On Monday morning, December 12, 1881, James Erskine Calder, the Tasmanian Parliamentary Sergeant-at-Arms, made his way down Murray Street, Hobart, towards Parliament House. He was seething. Calder couldn’t believe what he had just read about himself in an “anonymous” letter to the editor of Launceston’s The Examiner.
“ … a vindictive old beggar … a mind contorted to an unnatural degree … twisted … Judas Iscariot … villain … liar …”
And Calder knew who had written it. Hugh Munro Hull, the Clerk of the House of Assembly.
In England, Calder had attended the Royal Military College Sandhurst before joining the British Ordnance Survey. Through his father’s connections, Calder obtained a colonial appointment as an assistant surveyor. He arrived in Van Diemen’s Land on November 1, 1829, aged 21. In a long and distinguished career, Calder worked his way up to become the Surveyor-General and Commissioner for Crown Lands.
Retirement didn’t appeal to Calder, so in 1870, he embraced the ceremonial position of Parliamentary Sergeant-at-Arms. Despite his 73 years, Calder was still strong of body and opinion, which he was more than happy to share, especially on matters of the history of Van Diemen’s Land.
When Calder reached Davey Street, he saw his nemesis, Hull.
Calder strode purposefully after him and called loudly, “Are you ‘Older Chum’?” Calder’s booming voice broke Hull from his reverie. He stopped and turned to face his pursuer. Calder rushed up to him. “Are you the writer of the letter in The Examiner signed ‘Older Chum’?”
Hull paused and then answered. “I may be. Are you the writer of a letter in the same paper reflecting upon me and others?” Calder shook with rage, momentarily lost for words. Then he raised his arm and said in a steely tone, “I’ll teach you!” His open-handed blow took Hull on the side of his face, knocked off his pith sun-helmet and sent Hull reeling back in shock, as much as in pain.
The newspapers had a field day. “The officers of Parliament are an unhappy family… It is a pity that gentlemen so well-known and respected as Messrs Calder and Hull … should wash their dirty linen in public,” trumpeted one.
. . .
If truth be told, the newspaper editors of Hobart and Launceston had fanned the flames of discontent for years by gleefully publishing Calder and Hull’s tit-for-tat exchanges of “wordy warfare”.
Calder and Hull each saw themselves as the living authority on Tasmanian history. Both had authored numerous historical accounts in books and pamphlets, as well as articles and letters in the Hobart and Launceston press. Sometimes, they wrote under their full names. Other times they simply used their initials, JEC and HMH, or, as in this case, they wrote anonymously.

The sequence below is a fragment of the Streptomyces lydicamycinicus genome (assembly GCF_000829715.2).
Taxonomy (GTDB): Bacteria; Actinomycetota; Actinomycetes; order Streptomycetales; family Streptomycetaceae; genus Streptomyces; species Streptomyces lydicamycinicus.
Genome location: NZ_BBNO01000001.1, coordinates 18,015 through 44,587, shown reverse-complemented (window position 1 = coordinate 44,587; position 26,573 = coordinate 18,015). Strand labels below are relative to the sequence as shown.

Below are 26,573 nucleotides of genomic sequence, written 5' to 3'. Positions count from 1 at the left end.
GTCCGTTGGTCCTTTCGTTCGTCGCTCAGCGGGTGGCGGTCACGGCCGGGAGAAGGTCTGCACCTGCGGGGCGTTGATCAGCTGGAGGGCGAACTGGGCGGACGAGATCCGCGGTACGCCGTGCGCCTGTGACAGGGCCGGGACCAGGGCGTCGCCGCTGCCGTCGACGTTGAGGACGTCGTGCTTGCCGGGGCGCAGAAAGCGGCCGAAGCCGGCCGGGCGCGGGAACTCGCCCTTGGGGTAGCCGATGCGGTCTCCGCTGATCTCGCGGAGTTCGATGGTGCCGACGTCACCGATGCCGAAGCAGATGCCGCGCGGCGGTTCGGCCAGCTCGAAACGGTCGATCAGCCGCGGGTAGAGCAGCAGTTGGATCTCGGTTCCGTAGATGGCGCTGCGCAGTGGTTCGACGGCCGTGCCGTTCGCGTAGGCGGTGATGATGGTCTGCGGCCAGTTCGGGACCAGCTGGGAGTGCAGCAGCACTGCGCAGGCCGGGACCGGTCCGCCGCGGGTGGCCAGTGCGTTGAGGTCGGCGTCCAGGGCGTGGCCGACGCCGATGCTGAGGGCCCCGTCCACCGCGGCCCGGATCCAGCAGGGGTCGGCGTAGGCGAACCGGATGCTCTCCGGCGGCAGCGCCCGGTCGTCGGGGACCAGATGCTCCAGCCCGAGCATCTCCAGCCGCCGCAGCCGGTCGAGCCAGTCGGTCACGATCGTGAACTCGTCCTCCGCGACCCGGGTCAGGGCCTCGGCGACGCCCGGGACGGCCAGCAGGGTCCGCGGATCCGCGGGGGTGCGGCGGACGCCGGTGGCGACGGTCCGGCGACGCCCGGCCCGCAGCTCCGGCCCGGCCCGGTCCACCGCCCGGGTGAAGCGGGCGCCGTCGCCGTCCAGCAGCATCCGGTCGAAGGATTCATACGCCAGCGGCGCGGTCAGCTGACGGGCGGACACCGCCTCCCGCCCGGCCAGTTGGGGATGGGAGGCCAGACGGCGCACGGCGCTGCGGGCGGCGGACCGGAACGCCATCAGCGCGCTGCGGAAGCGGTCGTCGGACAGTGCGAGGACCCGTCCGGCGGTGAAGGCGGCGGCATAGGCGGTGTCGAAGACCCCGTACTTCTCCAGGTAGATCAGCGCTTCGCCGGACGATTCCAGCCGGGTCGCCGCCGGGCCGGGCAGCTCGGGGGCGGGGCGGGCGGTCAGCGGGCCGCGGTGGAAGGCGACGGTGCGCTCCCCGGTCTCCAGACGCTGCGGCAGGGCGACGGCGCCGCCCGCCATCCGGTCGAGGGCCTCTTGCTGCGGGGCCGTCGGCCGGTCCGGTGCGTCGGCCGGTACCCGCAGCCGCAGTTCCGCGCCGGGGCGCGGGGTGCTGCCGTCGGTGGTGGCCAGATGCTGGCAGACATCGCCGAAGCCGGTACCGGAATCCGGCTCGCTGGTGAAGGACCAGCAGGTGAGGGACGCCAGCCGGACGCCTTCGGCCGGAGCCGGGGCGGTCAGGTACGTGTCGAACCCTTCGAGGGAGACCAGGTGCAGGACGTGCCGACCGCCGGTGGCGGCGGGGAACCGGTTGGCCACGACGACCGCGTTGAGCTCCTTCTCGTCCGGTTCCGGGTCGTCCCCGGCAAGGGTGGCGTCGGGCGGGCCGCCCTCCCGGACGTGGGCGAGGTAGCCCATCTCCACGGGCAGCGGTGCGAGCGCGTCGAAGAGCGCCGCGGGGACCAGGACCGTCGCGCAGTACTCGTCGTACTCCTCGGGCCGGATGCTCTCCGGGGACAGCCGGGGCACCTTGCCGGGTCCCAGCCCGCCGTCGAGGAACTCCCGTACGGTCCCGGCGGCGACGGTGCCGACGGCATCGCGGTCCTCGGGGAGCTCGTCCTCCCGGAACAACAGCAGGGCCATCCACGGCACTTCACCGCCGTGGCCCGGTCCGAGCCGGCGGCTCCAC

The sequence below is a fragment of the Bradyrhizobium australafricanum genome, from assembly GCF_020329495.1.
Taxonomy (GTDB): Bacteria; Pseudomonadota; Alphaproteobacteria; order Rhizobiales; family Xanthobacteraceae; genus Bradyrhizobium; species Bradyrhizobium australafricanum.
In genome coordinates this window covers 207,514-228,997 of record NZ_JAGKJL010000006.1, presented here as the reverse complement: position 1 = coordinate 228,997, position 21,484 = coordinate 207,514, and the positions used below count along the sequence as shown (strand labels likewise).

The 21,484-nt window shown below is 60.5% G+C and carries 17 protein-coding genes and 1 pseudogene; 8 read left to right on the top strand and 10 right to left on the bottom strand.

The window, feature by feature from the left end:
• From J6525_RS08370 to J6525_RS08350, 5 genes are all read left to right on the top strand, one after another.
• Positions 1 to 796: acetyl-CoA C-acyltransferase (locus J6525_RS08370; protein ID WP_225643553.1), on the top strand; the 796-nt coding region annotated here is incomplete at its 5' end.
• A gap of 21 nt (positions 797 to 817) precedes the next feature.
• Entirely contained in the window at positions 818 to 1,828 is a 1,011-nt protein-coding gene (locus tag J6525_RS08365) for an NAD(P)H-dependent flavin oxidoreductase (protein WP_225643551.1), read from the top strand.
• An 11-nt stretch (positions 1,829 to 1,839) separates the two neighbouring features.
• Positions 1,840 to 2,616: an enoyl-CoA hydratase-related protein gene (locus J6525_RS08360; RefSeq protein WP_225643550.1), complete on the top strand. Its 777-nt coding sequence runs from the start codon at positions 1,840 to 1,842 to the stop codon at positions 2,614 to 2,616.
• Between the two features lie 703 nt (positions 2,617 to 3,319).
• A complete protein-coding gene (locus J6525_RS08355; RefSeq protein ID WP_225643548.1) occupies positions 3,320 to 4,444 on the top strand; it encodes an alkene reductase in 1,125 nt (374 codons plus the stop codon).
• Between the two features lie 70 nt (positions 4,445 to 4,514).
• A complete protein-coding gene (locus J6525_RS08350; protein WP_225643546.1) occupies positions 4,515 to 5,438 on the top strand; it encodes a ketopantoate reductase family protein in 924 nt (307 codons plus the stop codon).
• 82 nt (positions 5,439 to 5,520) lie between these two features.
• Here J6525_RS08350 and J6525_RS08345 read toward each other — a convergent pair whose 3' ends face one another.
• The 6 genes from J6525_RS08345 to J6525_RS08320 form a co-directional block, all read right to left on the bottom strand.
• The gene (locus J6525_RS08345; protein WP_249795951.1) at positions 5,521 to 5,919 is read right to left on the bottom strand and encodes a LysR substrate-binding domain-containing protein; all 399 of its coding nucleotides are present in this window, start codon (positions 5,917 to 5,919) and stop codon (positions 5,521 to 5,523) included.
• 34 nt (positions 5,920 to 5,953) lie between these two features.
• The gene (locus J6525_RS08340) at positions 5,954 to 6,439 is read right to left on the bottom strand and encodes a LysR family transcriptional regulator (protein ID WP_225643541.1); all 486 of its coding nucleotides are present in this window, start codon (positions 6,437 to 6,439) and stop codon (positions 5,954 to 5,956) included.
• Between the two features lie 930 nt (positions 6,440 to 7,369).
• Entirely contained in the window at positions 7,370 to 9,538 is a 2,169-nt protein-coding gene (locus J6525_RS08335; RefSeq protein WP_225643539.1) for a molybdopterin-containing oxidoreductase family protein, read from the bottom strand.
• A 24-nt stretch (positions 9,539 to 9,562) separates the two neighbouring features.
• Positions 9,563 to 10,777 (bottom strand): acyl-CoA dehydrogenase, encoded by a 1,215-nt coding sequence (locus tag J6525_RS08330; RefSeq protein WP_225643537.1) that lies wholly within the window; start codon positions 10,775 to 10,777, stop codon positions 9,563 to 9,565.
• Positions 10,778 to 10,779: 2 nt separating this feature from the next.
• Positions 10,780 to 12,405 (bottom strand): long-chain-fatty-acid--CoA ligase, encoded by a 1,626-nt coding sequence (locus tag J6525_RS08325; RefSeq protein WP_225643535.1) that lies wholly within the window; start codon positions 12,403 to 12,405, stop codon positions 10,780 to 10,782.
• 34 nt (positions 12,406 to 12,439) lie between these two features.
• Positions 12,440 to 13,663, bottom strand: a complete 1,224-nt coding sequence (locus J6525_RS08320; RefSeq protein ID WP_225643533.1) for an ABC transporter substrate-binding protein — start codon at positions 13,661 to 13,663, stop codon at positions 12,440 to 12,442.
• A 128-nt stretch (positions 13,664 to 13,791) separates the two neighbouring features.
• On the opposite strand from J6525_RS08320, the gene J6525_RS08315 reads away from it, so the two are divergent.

Calder’s letter of November 30 was signed “An Old Chum”, while Hull’s acerbic response came from “An Older Chum”. This pseudonym was a swipe at Calder.
While Hull was 10 years younger than Calder, Hull’s parents had brought him to Van Diemen’s Land as an infant in 1819, so he had lived in the colony a decade longer than his rival.
The ill-feeling between the two went back a long way. In 1874, they publicly differed over the provenance of what Calder called the “Tasmanian Hieroglyphics”. This was the famous pictorial proclamation indicating that the Governor would mete out capital punishment to any man, black or white, found guilty of murder. Though it must be said, no white man was ever hanged for killing an Aborigine in Van Diemen’s Land, in 1874 an example of the proclamation hung in the Royal Society of Tasmania’s museum and it was attributed to Governor Davey in 1816.
Calder, quite rightly, pointed out that the proclamation was in fact issued by Governor Arthur in 1830. Hull wrote back to The Mercury, disagreeing and, despite being wrong, Hull’s erroneous version of events was still believed late into the 20th century.
Emboldened by this false victory, Hull never after missed an opportunity to needle Calder. Both considered themselves expert on Tasmanian Aborigines and the Black War. Both knew Trukanini well, and when she died in May 1876, both men attended her funeral. Hull “anonymously” provided The Mercury with a report of the event (he left his finger prints by including details of his humorous meeting with Trukanini as a young boy near Launceston in 1830). Hull also couldn’t help but comment, “Among those who were specially anxious to be present was Mr Calder, the Sergeant-at-Arms, but he did not arrive till the proceedings were over.”
In June 1879, Calder may have unwittingly lit the fuse leading to the events in Davey Street, two and a half years later. To celebrate half a century in Tasmania, Calder published in The Mercury the quaintly titled “A Sketch of the Public Service Fifty Years Ago”. In it, Calder insulted one of Hull’s idols, Lieutenant-Governor Sir George Arthur.
They say first impressions are lasting, and it is clear that Calder had disliked Arthur intensely from the moment he met him.